Meyer man for the job

Keith Groller

The Morning Call

In the scandal's aftermath, a fresh start is needed. That means no one on the current staff should be considered, although how well Tom Bradley does in the interim could make him difficult to overlook or at least get him a top gig elsewhere.


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Of the other Penn Staters who are head coaches, Al Golden is the most attractive. But this would still seem to be about one man, Urban Meyer. No one not currently on a college sideline possesses the pedigree of Meyer.

Meyer has the experience, strength and arrogance to wade into this rubble without flinching. He also will bring a much-needed spark to a program still in the dark ages when it comes to offense.

Plus, bringing him to Happy Valley would keep him away from the Buckeyes.

kgroller@tribune.com

Someone with no ties

Chris Dufresne

Los Angeles Times

Longtime assistant coach Tom Bradley will be Penn State's football coach Saturday against Nebraska, but what about the long term? It's probably too raw to even go there, but it's probably safe to say the program is going to have to start over.

It's difficult to imagine a promotion from within Paterno's staff or even hiring outsiders with ties to Penn State such as Rutgers' Greg Schiano and Miami's Al Golden. Former Florida coach Urban Meyer seems to be he most logical choice, but why would he now want to take over this mess?

Meyer, from Ohio, might even think Ohio State is a good situation. The best bet is finding an up-and-comer with energy and patience who can build his resume on making the best out of a horrible situation. No one knew who Meyer was when he was at Bowling Green.

cdufresne@tribune.com

Dungy worth a shot

Matt Murschel

Orlando Sentinel

The sexual abuse scandal that has rocked the university and caused a divide between students and administration will hang around for quite some time before the healing begins. Finding someone to help facilitate the healing process while helping to rebuild the trust that has eroded away will be key.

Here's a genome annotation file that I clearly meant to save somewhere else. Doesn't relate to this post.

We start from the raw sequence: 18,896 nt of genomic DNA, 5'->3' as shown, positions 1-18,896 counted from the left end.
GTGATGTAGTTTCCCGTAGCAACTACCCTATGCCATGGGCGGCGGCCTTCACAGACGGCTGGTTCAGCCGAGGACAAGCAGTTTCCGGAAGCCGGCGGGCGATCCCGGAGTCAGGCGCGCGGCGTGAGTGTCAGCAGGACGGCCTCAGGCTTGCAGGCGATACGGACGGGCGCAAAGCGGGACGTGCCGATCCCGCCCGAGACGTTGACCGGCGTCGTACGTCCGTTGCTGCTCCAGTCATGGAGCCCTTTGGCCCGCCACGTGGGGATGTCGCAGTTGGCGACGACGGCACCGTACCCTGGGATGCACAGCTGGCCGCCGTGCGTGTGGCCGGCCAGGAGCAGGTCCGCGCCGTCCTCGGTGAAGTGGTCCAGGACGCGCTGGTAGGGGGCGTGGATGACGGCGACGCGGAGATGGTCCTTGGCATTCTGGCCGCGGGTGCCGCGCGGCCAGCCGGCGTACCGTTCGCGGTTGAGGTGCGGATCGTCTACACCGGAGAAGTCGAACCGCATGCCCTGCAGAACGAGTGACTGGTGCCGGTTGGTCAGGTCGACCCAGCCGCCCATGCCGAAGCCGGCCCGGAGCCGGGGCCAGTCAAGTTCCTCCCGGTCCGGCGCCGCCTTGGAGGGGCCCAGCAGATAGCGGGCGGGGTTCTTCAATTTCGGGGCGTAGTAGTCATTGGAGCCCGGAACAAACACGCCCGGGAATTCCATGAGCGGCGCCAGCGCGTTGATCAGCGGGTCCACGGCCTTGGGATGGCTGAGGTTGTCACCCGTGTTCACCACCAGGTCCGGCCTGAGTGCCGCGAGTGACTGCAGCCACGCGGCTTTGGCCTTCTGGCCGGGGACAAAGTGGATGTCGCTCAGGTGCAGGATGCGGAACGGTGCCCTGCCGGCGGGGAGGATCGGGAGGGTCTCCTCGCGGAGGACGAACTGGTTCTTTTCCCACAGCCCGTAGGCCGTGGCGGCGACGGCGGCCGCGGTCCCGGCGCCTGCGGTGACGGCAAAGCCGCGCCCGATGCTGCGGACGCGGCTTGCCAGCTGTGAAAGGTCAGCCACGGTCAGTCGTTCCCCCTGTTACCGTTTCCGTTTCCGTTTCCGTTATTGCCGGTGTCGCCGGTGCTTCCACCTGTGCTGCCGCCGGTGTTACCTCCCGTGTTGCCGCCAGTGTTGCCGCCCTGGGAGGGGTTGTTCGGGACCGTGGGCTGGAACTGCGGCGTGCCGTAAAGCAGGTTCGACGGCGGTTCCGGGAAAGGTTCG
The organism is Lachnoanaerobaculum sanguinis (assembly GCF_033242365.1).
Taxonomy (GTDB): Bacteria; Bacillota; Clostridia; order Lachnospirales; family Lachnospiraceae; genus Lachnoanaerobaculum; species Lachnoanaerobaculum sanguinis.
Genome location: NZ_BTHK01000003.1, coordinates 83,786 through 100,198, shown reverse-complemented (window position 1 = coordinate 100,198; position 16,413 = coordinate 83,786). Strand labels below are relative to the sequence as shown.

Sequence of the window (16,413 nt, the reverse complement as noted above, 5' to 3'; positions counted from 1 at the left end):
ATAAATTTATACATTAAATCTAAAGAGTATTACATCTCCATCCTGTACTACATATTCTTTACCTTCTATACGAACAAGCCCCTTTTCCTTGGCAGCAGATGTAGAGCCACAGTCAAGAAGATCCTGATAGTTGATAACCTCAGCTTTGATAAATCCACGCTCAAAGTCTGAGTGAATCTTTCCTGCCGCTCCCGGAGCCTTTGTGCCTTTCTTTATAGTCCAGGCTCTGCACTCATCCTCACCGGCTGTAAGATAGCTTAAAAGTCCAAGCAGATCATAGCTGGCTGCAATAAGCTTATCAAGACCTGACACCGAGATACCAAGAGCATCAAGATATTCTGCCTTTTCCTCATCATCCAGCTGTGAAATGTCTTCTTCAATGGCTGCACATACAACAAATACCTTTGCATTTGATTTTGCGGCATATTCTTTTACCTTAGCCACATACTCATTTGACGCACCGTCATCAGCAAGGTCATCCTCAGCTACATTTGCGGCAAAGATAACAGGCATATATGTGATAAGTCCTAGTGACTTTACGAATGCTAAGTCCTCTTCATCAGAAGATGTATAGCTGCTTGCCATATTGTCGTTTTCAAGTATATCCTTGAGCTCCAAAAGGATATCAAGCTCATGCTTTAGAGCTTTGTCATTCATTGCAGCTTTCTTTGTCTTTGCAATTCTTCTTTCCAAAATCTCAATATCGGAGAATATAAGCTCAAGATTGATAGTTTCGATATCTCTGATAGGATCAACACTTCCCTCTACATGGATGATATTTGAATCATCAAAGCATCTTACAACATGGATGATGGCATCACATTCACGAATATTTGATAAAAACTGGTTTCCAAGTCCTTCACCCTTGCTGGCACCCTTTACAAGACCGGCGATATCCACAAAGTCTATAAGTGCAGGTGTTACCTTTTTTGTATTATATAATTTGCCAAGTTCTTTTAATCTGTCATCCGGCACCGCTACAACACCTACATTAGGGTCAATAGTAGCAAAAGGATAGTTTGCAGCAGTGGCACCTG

The person in my mind that best fits that description is former Indianapolis Colts coach Tony Dungy. Dungy has ties to the Big Ten, having played for Minnesota in the 1970s and he started his professional career in Pittsburgh. While his college experience is limited — he spent one season as an assistant at Minnesota — Dungy is a soft-spoken leader who puts a strong emphasis on faith and family. His presence could be just what the school and the program needs.

mmurschel@tribune.com

Top guy won't get it

Teddy Greenstein

Chicago Tribune

The best guy for the job probably won't get the job. Al Golden is a shirt-and-tie wearing program-builder/miracle worker (Temple) who, as a Penn State tight end in 1991, won an award for excellence in scholarship, sportsmanship and leadership.

But the Miami coach has a flaw on his resume: He was Penn State's linebackers coach in 2000.

Jerry Sandusky's alleged reign of terror began in the mid-'90s, so even though Golden has no culpability, he won't escape the association.

Best choice would be either Mississippi State's Dan Mullen, a Pennsylvania native or Rutgers coach Greg Schiano, who runs a clean program that consistently produces the highest APRs among state universities.

tgreenstein@tribune.com